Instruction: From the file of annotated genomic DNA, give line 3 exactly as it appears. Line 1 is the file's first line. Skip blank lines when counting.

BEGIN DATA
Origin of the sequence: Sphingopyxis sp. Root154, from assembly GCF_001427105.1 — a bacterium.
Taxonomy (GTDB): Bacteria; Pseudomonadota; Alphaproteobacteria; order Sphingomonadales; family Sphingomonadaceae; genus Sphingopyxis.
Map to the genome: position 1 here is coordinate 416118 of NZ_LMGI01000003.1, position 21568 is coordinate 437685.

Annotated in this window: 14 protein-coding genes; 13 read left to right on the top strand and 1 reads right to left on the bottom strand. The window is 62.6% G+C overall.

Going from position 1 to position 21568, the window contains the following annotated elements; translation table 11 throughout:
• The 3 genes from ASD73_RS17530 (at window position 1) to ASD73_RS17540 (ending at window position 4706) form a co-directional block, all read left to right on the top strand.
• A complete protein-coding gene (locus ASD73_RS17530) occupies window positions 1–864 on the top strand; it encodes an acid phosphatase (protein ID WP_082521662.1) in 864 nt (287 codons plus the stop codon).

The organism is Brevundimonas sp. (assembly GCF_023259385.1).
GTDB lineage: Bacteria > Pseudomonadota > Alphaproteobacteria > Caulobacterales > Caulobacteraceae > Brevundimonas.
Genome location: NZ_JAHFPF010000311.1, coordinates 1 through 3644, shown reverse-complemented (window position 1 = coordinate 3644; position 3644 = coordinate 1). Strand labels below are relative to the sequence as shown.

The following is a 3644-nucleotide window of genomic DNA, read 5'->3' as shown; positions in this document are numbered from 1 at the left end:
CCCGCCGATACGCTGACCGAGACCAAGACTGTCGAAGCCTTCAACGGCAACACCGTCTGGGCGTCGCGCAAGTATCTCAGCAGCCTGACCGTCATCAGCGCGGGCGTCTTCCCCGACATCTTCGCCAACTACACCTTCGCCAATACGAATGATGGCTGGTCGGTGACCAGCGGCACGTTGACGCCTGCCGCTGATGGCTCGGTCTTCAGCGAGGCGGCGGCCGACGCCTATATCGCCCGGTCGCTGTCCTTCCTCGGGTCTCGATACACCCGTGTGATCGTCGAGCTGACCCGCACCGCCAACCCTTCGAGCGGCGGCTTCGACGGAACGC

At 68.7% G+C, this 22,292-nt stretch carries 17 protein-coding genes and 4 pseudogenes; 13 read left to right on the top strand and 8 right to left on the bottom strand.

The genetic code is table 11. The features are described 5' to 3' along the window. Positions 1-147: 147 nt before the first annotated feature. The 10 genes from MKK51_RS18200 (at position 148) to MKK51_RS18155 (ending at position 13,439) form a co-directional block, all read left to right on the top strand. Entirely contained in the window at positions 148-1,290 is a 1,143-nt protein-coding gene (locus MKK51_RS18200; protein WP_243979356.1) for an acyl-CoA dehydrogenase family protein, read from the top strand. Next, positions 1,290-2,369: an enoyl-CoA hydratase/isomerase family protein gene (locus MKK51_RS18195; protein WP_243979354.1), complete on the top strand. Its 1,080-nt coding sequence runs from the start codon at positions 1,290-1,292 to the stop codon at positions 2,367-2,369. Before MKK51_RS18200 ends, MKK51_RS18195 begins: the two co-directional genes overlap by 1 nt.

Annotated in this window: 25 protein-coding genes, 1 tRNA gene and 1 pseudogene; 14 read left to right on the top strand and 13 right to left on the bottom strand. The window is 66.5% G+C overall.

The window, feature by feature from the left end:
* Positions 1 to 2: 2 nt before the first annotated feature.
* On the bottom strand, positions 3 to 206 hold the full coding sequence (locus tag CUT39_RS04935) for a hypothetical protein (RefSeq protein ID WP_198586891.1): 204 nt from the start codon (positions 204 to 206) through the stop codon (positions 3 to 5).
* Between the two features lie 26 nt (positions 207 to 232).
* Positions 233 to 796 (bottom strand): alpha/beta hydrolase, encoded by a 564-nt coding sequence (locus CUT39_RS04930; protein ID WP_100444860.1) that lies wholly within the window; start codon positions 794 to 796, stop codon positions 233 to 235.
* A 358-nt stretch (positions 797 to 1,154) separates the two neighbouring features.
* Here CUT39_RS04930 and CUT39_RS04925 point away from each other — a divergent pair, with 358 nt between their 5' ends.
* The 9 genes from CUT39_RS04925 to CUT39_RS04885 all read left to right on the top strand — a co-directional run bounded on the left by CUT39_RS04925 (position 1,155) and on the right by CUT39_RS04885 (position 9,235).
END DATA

Map to the genome: position 1 here is coordinate 416118 of NZ_LMGI01000003.1, position 21568 is coordinate 437685.